It's an anniversary that only a geek would love, but even so, it's one all of us should note. On this day in 1993, scientists working at the Conseil Européen pour la Recherche Nucléaire (European Council for Nuclear Research —- CERN) released the source code for the World Wide Web freely available to programmers all over the globe. This royalty-free software release ushered in the era of the Internet.
It’s an anniversary that only a geek would love, but even so, it’s one all of us should note. On this day in 1993, scientists working at the Conseil Européen pour la Recherche Nucléaire (European Council for Nuclear Research —- CERN) released the source code for the World Wide Web freely available to programmers all over the globe. This royalty-free software release ushered in the era of the Internet.
The source code had been in development for some time. Tim Berners-Lee, a British scientist at CERN, invented the World Wide Web (WWW) in 1989. As originally conceived, the web was developed to facilitate information-sharing between scientists in universities and institutes around the world.
The composition of CERN itself suggests why scientists might have been motivated to make communication more streamlined. CERN was founded in 1952 with the purpose of establishing a world-class fundamental physics research organization in Europe. CERN comprises more than 10,000 researchers working in more than 100 countries. While they may come to the CERN headquarters from time to time, the bulk of their labors are undertaken at their home universities and laboratories.
As the CERN website attests, “Good contact is therefore essential.”
From that 1993 public release, the web grew swiftly. By the end of 1993, there were more than 500 web servers. CERN historians remark, “The WWW accounted for 1% of Internet traffic, which seemed a lot in those days (the rest was remote access, e-mail and file transfer). 1994 was the ‘Year of the Web.’ The First International World Wide Web conference was held at CERN in May. It was attended by 400 users and developers, and was hailed as the ‘Woodstock of the Web.’”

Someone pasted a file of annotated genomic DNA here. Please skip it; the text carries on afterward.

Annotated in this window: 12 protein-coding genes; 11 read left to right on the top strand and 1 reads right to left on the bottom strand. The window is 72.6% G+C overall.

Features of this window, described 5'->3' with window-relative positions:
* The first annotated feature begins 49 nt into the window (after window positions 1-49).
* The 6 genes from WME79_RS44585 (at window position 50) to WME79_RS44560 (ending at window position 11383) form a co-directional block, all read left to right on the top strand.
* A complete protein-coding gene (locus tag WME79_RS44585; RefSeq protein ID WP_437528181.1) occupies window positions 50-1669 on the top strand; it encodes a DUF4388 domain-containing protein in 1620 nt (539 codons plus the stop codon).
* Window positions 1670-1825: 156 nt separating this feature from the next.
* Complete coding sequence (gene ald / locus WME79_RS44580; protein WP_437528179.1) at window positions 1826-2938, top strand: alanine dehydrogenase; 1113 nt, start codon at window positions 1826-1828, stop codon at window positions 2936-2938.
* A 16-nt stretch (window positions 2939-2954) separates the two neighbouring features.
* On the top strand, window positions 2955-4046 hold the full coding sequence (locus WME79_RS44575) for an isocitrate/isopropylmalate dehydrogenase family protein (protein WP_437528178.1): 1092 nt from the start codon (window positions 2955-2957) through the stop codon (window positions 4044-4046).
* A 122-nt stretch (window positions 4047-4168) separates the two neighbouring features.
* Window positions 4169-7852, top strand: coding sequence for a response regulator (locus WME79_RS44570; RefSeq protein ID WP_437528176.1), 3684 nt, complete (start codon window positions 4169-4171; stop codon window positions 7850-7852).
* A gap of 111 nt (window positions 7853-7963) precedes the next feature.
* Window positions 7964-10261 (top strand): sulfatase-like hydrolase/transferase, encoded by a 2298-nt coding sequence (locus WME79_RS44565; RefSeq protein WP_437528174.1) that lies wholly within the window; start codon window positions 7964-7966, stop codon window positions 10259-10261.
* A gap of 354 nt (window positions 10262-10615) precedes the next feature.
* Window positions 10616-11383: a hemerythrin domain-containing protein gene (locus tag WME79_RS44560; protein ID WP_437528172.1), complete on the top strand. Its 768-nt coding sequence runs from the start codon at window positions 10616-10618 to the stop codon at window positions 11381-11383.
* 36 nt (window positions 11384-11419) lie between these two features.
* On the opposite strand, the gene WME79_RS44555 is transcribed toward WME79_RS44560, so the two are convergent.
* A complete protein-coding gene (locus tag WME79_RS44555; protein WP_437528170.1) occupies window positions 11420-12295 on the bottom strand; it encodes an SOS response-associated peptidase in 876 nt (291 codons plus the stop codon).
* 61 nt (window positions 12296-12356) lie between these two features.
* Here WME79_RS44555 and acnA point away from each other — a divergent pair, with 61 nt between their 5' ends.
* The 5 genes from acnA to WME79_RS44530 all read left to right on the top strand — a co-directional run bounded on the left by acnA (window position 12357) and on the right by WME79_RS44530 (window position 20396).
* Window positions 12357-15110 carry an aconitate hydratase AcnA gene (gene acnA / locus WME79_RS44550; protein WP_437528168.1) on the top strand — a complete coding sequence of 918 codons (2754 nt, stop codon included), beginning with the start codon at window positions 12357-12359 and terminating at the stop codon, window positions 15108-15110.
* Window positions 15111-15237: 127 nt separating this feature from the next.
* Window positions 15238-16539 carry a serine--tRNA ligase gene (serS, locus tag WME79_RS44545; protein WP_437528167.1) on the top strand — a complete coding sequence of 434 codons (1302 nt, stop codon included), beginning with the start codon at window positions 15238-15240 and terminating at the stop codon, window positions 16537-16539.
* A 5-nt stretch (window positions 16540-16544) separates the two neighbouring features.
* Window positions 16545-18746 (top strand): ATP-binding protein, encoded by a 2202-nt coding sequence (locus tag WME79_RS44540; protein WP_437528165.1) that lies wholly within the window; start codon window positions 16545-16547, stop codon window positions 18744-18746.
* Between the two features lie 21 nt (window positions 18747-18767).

This would prove to be only the tip of the tip of the technological iceberg. By the end of 1994, the web had 10,000 servers — 2,000 of which were commercial — and 10 million users. CERN notes that the web traffic at that time equated to shipping the entire collected works of Shakespeare every second.
According to the World Wide Web Foundation, there are presently over 1 trillion public web pages and 1.9 billion users.
Berners-Lee, now Sir Tim Berners-Lee, has turned his focus on harnessing that vast expanse for the greater good of humanity. Speaking at a recent reception for the Open Government Partnership, Berners-Lee detailed plans for the first ever in-depth study into how the power of open data (i.e. unfettered web access) could be harnessed to tackle social challenges in the developing world.
To this end, he acknowledged that people in different parts of the world may present equally different needs: “Open Data, accessed via a free and open Web, has the potential to create a better world. However, best practice in London or New York is not necessarily best practice in Lima or Nairobi. The Web Foundation’s research will help to ensure that Open Data initiatives in the developing world will unlock real improvements in citizens’ day-to-day lives.”
All of this gets to a fundamental point worth considering here in Southeast Arkansas: There are many places in rural America where high-speed Internet is not available. Children and families are systematically excluded from all the benefits of the web because they don’t live near enough to transmission lines — or more importantly — cannot afford the luxury of Internet connectivity.
As we continually ask ourselves what would make this region of the state more attractive for investment, this technology gap must be kept front and center of the dialogue. We know how great a place this is. If we want others to share in that vision, we must invest in technologies that make that possible.